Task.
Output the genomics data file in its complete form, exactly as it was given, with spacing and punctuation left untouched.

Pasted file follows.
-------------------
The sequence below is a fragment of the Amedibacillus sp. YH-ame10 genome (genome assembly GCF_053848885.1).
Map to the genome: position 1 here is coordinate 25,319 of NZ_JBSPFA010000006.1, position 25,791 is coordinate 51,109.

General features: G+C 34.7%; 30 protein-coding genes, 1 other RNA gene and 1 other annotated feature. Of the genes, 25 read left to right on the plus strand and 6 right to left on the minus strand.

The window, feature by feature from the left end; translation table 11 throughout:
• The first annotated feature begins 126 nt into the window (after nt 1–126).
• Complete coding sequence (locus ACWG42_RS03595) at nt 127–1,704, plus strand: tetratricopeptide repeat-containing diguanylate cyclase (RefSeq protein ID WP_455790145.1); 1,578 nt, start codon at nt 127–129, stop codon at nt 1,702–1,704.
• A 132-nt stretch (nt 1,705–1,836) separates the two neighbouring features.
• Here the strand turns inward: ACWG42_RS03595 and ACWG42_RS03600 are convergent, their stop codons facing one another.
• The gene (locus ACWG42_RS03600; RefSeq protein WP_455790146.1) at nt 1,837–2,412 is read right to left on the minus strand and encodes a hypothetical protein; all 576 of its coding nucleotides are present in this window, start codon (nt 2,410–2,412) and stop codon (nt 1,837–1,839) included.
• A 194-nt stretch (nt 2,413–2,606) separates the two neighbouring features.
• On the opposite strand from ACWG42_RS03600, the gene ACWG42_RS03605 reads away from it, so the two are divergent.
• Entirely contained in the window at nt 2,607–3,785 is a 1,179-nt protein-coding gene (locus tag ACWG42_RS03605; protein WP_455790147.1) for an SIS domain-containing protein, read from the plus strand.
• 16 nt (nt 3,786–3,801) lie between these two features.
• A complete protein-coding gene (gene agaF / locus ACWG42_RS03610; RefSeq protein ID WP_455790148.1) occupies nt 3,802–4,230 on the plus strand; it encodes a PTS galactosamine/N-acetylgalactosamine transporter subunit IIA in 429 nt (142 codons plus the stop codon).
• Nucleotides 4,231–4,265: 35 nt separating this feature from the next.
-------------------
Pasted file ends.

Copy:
The sequence below is a fragment of the Amedibacillus sp. YH-ame10 genome (genome assembly GCF_053848885.1).
Map to the genome: position 1 here is coordinate 25,319 of NZ_JBSPFA010000006.1, position 25,791 is coordinate 51,109.

General features: G+C 34.7%; 30 protein-coding genes, 1 other RNA gene and 1 other annotated feature. Of the genes, 25 read left to right on the plus strand and 6 right to left on the minus strand.

The window, feature by feature from the left end; translation table 11 throughout:
• The first annotated feature begins 126 nt into the window (after nt 1–126).
• Complete coding sequence (locus ACWG42_RS03595) at nt 127–1,704, plus strand: tetratricopeptide repeat-containing diguanylate cyclase (RefSeq protein ID WP_455790145.1); 1,578 nt, start codon at nt 127–129, stop codon at nt 1,702–1,704.
• A 132-nt stretch (nt 1,705–1,836) separates the two neighbouring features.
• Here the strand turns inward: ACWG42_RS03595 and ACWG42_RS03600 are convergent, their stop codons facing one another.
• The gene (locus ACWG42_RS03600; RefSeq protein WP_455790146.1) at nt 1,837–2,412 is read right to left on the minus strand and encodes a hypothetical protein; all 576 of its coding nucleotides are present in this window, start codon (nt 2,410–2,412) and stop codon (nt 1,837–1,839) included.
• A 194-nt stretch (nt 2,413–2,606) separates the two neighbouring features.
• On the opposite strand from ACWG42_RS03600, the gene ACWG42_RS03605 reads away from it, so the two are divergent.
• Entirely contained in the window at nt 2,607–3,785 is a 1,179-nt protein-coding gene (locus tag ACWG42_RS03605; protein WP_455790147.1) for an SIS domain-containing protein, read from the plus strand.
• 16 nt (nt 3,786–3,801) lie between these two features.
• A complete protein-coding gene (gene agaF / locus ACWG42_RS03610; RefSeq protein ID WP_455790148.1) occupies nt 3,802–4,230 on the plus strand; it encodes a PTS galactosamine/N-acetylgalactosamine transporter subunit IIA in 429 nt (142 codons plus the stop codon).
• Nucleotides 4,231–4,265: 35 nt separating this feature from the next.